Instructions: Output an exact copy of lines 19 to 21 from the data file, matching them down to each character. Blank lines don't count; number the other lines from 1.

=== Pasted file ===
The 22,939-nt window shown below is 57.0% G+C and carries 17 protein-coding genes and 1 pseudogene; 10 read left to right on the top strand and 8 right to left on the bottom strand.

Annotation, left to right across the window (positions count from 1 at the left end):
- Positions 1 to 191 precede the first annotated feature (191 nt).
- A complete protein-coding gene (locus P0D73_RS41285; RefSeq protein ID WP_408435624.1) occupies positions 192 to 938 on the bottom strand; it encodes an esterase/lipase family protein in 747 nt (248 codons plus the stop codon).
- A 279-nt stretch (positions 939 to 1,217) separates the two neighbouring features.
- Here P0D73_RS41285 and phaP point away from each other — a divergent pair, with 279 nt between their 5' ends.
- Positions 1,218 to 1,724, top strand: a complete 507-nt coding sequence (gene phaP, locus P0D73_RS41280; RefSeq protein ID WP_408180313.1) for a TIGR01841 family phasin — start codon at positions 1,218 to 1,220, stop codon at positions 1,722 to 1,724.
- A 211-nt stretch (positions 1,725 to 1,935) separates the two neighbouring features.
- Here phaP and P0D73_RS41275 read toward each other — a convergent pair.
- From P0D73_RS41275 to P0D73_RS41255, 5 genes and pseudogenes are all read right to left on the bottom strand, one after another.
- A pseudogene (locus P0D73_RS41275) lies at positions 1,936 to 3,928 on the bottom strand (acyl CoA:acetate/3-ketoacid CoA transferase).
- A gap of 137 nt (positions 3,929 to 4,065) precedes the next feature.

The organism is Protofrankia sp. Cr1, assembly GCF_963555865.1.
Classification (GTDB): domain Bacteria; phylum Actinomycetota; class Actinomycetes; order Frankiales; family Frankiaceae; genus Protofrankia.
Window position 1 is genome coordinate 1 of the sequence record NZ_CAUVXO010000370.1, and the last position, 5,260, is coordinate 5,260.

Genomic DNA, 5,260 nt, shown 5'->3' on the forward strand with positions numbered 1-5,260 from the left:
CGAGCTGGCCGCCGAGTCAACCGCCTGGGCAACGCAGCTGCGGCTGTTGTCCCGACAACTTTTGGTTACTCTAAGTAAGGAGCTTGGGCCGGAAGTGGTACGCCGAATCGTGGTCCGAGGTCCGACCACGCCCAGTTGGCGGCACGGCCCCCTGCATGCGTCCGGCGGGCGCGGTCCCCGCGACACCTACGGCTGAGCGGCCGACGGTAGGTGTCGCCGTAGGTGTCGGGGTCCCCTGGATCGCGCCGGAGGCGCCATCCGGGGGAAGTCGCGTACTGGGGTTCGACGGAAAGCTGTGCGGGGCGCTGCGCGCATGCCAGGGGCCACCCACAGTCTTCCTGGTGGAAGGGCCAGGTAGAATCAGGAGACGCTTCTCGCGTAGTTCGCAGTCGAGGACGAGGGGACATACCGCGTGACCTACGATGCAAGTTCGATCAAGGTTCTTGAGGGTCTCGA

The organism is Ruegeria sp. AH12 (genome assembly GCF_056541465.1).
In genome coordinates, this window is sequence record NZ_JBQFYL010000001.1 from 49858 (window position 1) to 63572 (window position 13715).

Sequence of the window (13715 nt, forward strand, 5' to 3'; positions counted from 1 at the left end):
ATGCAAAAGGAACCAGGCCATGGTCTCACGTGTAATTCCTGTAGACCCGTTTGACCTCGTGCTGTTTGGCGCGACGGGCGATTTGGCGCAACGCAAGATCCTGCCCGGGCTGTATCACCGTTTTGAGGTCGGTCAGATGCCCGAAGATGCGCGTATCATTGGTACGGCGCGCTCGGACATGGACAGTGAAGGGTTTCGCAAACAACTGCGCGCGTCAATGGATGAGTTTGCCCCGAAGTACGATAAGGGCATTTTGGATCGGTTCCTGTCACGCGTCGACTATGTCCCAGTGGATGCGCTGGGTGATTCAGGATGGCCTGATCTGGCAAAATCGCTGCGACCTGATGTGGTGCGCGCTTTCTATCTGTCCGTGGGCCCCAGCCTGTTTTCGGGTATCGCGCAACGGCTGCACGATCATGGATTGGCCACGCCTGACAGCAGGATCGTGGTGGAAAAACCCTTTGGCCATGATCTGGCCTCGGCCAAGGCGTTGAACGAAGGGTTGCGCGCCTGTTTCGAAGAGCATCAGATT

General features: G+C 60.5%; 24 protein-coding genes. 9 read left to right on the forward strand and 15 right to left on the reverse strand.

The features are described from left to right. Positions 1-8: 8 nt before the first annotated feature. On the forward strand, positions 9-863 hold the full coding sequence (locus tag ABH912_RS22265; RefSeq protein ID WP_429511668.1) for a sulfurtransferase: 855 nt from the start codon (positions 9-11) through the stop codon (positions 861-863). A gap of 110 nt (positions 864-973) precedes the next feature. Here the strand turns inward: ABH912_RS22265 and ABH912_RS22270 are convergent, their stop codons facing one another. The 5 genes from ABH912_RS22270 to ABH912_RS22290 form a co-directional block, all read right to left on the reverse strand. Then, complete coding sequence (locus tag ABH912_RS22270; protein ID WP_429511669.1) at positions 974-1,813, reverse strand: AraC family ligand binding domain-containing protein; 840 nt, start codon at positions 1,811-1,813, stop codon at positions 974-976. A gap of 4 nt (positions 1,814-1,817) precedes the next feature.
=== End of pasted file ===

In genome coordinates, this window is sequence record NZ_JBQFYL010000001.1 from 49858 (window position 1) to 63572 (window position 13715).

Sequence of the window (13715 nt, forward strand, 5' to 3'; positions counted from 1 at the left end):
ATGCAAAAGGAACCAGGCCATGGTCTCACGTGTAATTCCTGTAGACCCGTTTGACCTCGTGCTGTTTGGCGCGACGGGCGATTTGGCGCAACGCAAGATCCTGCCCGGGCTGTATCACCGTTTTGAGGTCGGTCAGATGCCCGAAGATGCGCGTATCATTGGTACGGCGCGCTCGGACATGGACAGTGAAGGGTTTCGCAAACAACTGCGCGCGTCAATGGATGAGTTTGCCCCGAAGTACGATAAGGGCATTTTGGATCGGTTCCTGTCACGCGTCGACTATGTCCCAGTGGATGCGCTGGGTGATTCAGGATGGCCTGATCTGGCAAAATCGCTGCGACCTGATGTGGTGCGCGCTTTCTATCTGTCCGTGGGCCCCAGCCTGTTTTCGGGTATCGCGCAACGGCTGCACGATCATGGATTGGCCACGCCTGACAGCAGGATCGTGGTGGAAAAACCCTTTGGCCATGATCTGGCCTCGGCCAAGGCGTTGAACGAAGGGTTGCGCGCCTGTTTCGAAGAGCATCAGATT